Do you live in a flood prone area? While it might seem logical that homeowner’s insurance would cover risk from flood, fire and other disasters, this might not always be the case as standard policies may exclude some catastrophic risks such as flooding. If you know that you face an increased risk of flooding you can opt for additional coverage for such an eventuality. Of course the premiums may vary significantly, depending on whether your home is considered to be high or low risk of flooding.

Review your policy periodically

It is important to review your homeowner’s policy annually as it comes up for renewal. Don’t just forward the same premium you have been sending to your insurer each year. Whenever you make significant improvements to your property, inform your insurance company so that cover may be adjusted to reflect the new value. Your premiums will go up, but at least you won’t find yourself unable to replace some of your belongings in the event of a disaster.

Take an inventory of your belongings

Regardless of whether you purchase flood insurance, it is always a good idea to conduct a home inventory, particularly of expensive items. It is easy to underestimate the number and value of possessions, ranging from major electrical appliances, laptops, furniture, musical instruments, camera equipment to collections and other decorative objects. Estimate the value of your personal possessions at current prices.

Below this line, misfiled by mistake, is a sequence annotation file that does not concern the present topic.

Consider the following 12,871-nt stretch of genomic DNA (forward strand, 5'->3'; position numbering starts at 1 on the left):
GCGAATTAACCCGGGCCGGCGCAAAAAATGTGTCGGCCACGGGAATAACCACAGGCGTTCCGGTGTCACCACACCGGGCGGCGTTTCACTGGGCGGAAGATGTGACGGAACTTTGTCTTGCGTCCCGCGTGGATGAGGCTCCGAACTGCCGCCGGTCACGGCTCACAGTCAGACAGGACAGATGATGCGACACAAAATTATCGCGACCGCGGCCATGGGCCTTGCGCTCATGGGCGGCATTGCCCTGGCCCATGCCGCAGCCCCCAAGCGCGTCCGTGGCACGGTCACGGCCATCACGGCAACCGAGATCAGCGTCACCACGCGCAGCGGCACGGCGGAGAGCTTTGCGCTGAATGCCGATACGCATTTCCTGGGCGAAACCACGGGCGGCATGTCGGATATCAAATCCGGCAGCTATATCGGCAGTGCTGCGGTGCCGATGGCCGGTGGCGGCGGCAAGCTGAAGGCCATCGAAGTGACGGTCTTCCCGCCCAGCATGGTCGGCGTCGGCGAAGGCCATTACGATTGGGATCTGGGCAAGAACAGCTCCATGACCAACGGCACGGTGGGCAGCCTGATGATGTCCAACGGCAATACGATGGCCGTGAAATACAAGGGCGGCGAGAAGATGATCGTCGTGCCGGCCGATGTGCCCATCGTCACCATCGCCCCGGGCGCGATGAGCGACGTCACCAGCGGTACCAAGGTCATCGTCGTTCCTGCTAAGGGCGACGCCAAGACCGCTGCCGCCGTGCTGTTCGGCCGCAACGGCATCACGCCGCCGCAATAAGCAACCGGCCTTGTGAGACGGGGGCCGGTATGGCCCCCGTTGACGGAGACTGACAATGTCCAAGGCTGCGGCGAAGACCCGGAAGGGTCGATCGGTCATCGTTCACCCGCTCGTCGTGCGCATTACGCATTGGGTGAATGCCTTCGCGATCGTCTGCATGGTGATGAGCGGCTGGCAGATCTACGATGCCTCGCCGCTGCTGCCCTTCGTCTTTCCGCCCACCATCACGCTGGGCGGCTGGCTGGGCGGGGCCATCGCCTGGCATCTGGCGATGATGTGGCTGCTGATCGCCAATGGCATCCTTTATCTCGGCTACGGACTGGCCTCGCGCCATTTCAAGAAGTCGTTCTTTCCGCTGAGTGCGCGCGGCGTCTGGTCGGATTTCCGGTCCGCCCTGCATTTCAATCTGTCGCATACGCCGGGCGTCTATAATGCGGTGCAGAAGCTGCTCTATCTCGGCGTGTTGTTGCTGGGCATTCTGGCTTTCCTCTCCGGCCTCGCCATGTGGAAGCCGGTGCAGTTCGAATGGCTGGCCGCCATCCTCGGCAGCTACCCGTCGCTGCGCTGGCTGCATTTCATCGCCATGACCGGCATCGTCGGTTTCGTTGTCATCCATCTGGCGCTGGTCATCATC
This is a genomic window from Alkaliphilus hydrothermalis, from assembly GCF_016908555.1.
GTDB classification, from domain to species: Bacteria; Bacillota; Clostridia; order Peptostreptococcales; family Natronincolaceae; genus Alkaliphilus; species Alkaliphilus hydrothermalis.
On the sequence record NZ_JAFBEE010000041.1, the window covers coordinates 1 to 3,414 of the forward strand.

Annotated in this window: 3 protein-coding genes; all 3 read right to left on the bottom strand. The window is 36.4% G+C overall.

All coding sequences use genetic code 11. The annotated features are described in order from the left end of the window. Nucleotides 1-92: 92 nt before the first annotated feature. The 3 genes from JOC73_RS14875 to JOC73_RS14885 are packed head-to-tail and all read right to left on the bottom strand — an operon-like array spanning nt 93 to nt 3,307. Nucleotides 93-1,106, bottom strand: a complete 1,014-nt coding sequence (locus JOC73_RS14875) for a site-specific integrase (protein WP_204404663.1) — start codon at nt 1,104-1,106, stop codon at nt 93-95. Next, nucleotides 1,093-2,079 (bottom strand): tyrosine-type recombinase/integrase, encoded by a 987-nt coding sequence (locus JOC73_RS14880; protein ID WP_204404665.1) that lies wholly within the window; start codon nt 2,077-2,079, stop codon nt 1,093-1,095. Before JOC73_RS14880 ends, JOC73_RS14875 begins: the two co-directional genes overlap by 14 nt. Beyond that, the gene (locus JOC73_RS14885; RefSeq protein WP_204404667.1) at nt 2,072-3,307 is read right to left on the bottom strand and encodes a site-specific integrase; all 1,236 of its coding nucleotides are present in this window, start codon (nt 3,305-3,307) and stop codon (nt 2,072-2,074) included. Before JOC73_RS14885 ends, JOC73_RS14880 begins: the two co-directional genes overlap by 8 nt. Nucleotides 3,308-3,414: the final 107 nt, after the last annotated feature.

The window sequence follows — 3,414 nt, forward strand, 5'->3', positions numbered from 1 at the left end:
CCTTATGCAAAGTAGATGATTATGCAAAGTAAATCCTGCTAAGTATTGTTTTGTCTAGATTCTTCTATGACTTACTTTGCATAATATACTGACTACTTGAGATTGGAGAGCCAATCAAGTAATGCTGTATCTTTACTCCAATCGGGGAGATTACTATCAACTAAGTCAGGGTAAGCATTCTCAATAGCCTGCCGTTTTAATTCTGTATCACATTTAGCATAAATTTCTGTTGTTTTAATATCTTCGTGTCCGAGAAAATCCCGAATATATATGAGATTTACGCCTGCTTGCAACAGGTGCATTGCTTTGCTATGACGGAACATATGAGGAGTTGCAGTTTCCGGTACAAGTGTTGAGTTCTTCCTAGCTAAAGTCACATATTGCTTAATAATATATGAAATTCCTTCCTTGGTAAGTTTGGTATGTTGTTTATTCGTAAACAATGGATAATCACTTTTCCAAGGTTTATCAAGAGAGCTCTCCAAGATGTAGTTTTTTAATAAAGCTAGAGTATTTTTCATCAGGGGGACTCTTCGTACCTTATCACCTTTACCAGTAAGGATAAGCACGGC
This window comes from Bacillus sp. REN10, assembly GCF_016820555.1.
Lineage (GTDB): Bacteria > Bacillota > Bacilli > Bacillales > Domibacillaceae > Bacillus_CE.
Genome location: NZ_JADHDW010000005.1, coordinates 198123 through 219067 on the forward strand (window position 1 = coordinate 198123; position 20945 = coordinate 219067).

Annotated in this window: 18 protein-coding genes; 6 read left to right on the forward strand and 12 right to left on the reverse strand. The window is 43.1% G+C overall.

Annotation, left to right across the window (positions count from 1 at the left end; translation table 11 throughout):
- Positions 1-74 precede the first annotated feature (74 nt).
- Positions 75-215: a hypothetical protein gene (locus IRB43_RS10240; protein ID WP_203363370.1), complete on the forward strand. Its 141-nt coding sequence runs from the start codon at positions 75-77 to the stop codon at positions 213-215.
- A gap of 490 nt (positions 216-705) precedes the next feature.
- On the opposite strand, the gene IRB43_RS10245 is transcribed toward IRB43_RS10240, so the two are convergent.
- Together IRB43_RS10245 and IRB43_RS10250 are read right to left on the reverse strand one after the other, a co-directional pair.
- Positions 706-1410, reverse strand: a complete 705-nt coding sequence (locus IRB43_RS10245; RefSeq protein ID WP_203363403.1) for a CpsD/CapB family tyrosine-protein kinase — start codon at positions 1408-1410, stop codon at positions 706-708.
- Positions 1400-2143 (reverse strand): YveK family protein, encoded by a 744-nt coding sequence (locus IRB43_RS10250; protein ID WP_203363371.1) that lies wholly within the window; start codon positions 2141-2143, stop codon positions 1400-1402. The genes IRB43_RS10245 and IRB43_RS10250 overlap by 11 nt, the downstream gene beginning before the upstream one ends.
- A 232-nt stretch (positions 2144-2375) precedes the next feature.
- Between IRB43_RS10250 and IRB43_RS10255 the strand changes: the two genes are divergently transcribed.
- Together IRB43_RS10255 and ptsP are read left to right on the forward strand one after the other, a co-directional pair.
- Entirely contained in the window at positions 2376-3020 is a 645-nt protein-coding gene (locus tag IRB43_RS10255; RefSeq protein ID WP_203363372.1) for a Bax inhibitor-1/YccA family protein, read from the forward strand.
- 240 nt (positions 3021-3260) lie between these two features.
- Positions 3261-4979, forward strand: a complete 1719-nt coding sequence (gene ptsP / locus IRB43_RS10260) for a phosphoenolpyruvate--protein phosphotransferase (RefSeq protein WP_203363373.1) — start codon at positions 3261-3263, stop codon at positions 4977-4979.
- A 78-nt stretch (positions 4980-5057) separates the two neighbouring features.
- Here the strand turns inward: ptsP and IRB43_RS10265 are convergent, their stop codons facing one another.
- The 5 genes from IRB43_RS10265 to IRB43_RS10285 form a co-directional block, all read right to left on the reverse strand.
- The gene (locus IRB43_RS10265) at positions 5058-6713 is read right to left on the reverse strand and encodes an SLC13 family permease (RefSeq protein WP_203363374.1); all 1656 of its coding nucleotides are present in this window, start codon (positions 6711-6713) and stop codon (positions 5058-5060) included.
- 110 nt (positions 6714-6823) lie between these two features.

Some people go as far as to photograph or make a video recording of their rooms and contents particularly significant individual items such as a piano or a rug. Keep receipts for major purchases as well as other records in a secure, waterproof place, preferably off-site with a trusted family member or friend, so that they are not destroyed if there is some damage at your home.

Whilst your insurance policy will not cover items of sentimental value that no amount of money can replace, such as family photographs and certificates of achievement, you can take some practical steps to preserve such items by scanning and saving such documents and photographs electronically.

Revisit your policy annually before renewal and adjust the values of significant items as appropriate to ensure that your belongings are adequately covered. The worst time to find out that you are underinsured is when you have tried to make a claim and find that you are not fully covered for the cost of repairs or replacement.

The rainy season is completely predictable and we all know that between April and September it will rain. In certain areas for as long as the issues of drainage are not properly resolved, there will be flooding. There is only so much that a government can do to protect life and property; the responsibility is yours to do all you can to protect yourself from such risk events. The overwhelming losses numerous Nigerian families have suffered should serve as a wake-up call for us. Insurance is a critical part of your financial life and you cannot afford to ignore it. If you haven’t already done so, call a reputable insurance company now.